ESRC PhD scholarships 2018

ESRC-funded PhD scholarships are available in population studies at the London School of Hygiene and Tropical Medicine, to start in autumn 2018. These scholarships are offered in both Demography and Reproductive and Sexual Health training routes. Scholarships may be taken up either as a stand-alone PhD (a ‘+3’ award); or as a programme which includes first taking additional taught courses before starting the PhD (‘2+3’, ‘1+3’, and ‘+4’ awards – see below for more information on each).

We welcome any topic from candidates in the fields of demography or reproductive and sexual health. We have listed below some titles of research projects undertaken by current and past ESRC-funded students, to illustrate the types of project that might be funded. We recommend potential applicants first contact potential supervisors: the websites of the Population Studies Group (https://psg.lshtm.ac.uk/) and MARCH (Centre for Maternal, Adolescent, Reproductive and Child Health: http://march.lshtm.ac.uk/) list staff members at the School with appropriate research interests who may be potential supervisors.

As part of their scholarship, students may spend a year at the European Doctoral School of Demography; we also welcome applications from students interested in using Advanced Quantitative Methods (AQM).

The closing date for preliminary applications is 9 January 2018.

Full ESRC awards (tuition fees + stipend) are available to UK residents; other EU nationals may receive awards which cover tuition fees only. However, all nationalities, including international students, are eligible for full awards (tuition + stipend) if they use Advanced Quantitative Methods (AQM).

For further details, see:

https://ubel-dtp.ac.uk/

Structures:

The +3 award provides funding for 3 years of PhD study, and is available to any student who already holds a suitable MSc.

The 1+3 award provides core research methods and core subject specific training through established Masters programmes: the MSc Demography & Health or the MSc Reproductive & Sexual Health Research. On successful completion of the relevant MSc, the student will then progress to 3 years of PhD funding.

The +4 award is suitable for applicants who have a Masters qualification that does not meet the requirements for a +3 studentship. It provides four years of funding to support full-time PhD study with a substantial research training component based around the taught modules from the designated MSc course and which leads to a Postgraduate Diploma.

2+3 or 1+3 awards, which include one year at the European Doctoral School of Demography: EDSD is an eleven-month program that is offered every year, with the goal to provide students in the first year of their doctoral studies with an appropriate high-level education in demography. Applicants with a suitable MSc can apply for a ‘1+3’ award, where the first year is spent at EDSD; applicants without a suitable MSc can apply for a ‘2+3’ award, where the first year is spent on MSc Demography & Health and the second at EDSD:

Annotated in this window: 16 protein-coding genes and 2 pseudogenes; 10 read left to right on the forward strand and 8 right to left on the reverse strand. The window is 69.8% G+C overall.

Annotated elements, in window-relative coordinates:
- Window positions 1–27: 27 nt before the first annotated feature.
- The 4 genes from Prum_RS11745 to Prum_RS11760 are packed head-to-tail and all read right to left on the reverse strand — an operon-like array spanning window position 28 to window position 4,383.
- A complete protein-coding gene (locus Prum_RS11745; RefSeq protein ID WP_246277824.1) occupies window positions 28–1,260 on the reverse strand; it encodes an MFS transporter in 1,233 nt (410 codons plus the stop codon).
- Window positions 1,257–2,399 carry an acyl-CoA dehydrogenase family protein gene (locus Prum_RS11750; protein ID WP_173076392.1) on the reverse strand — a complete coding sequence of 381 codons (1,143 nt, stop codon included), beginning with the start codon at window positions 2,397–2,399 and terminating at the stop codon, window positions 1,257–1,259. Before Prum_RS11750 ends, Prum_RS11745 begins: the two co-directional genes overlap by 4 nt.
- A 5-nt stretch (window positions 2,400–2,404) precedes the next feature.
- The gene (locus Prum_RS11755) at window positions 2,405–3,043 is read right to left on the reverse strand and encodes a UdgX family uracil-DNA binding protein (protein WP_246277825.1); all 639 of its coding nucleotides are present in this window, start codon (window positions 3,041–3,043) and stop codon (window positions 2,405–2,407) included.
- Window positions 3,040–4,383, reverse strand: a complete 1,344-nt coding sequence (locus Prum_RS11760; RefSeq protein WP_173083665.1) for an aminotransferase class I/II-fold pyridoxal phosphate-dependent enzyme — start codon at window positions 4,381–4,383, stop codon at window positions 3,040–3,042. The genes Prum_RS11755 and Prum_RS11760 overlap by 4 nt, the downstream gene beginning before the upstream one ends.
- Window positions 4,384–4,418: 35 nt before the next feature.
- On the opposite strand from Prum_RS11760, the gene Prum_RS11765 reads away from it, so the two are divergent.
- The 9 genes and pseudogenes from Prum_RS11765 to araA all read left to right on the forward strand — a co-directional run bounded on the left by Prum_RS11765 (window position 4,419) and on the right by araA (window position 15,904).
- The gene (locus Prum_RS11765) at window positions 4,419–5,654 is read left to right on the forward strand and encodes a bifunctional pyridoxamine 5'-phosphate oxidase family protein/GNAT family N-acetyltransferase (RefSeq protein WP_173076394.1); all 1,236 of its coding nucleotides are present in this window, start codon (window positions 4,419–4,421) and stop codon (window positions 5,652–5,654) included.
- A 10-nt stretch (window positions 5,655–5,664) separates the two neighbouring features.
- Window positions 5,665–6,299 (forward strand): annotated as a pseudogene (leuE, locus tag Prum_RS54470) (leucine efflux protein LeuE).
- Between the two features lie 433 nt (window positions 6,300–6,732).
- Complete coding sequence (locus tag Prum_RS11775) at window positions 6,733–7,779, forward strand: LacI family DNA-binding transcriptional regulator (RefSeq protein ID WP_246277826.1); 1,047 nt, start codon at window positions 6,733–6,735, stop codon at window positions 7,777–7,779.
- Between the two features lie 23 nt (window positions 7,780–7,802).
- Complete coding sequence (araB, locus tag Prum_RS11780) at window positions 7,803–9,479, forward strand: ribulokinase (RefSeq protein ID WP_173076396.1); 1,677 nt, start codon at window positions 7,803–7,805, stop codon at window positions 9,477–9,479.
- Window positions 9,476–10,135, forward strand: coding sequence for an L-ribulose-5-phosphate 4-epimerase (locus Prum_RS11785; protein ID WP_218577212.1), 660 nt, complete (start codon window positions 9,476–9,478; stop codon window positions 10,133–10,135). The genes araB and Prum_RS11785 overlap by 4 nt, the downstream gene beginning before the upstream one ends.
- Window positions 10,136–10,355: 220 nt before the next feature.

http://www.demogr.mpg.de/En/education_career/european_doctoral_school_of_demography_1913/default.htm

Previous ESRC-funded PhD topics

  • Understanding the role of HIV testing and counselling services in HIV prevention in rural Tanzania
  • ‘Sexual competence’ at first intercourse: a critical assessment of a public health concept
  • Birth intervals and reproductive intentions in Eastern Africa: Insights from urban fertility transitions
  • Measuring the unmet need for Caesarean sections in sub-Saharan Africa and South Asia
  • Maximising men’s access to HIV testing
  • The contribution of HIV to mortality in pregnant and postpartum women
  • Are risk of mortality and morbidity determinants of abortion behaviour and attitudes in England & Wales?
  • How childhood household environments influence reproductive strategy: evidence from three populations
  • Towards improving the measurement of unsafe abortion: substantive estimates and methodological insights from Zambia
  • Understanding differences in conception and abortion rates among under 20’s in Britain and France: examining the role of disadvantage
  • Gender inequality in healthy ageing: a study of the English older population over a decade
  • Family planning in Senegal
  • Using record linkage to measure patterns of HIV Service utiilization
  • Understanding socioeconomic disparities in breastfeeding in the UK: exploring the role of environmental perception
  • Education, socioeconomic status and fertility in Tanzania
  • An investigation into the effectiveness and social implications of an mHealth intervention for post-abortion family planning in Bangladesh
  • Role of the public and private sectors in providing sexual, reproductive, maternal, and child health services in sub-Saharan Africa: an in-depth analysis of Demographic and Health Survey and Service Provision Assessment data
  • The double burden of disease and income inequality amongst India’s elderly population
  • Is polygyny a harmful cultural practice? The impact of family structure on maternal and child health in Tanzania
  • Reconstructing historical trends in child mortality using parish registers in Tanzania
  • Evaluating the impact of Option B+ for the prevention of mother to child transmission of HIV in rural Tanzania
  • Investigating the effects of urbanisation and migration on chronic disease health outcomes in different socio-demographic groups
  • Understanding the reproductive and sexual health concerns and strategies of adolescent girls living with HIV in Zambia
  • Gender equality within partnerships and female fertility decisions in high income populations

 

Comments are closed.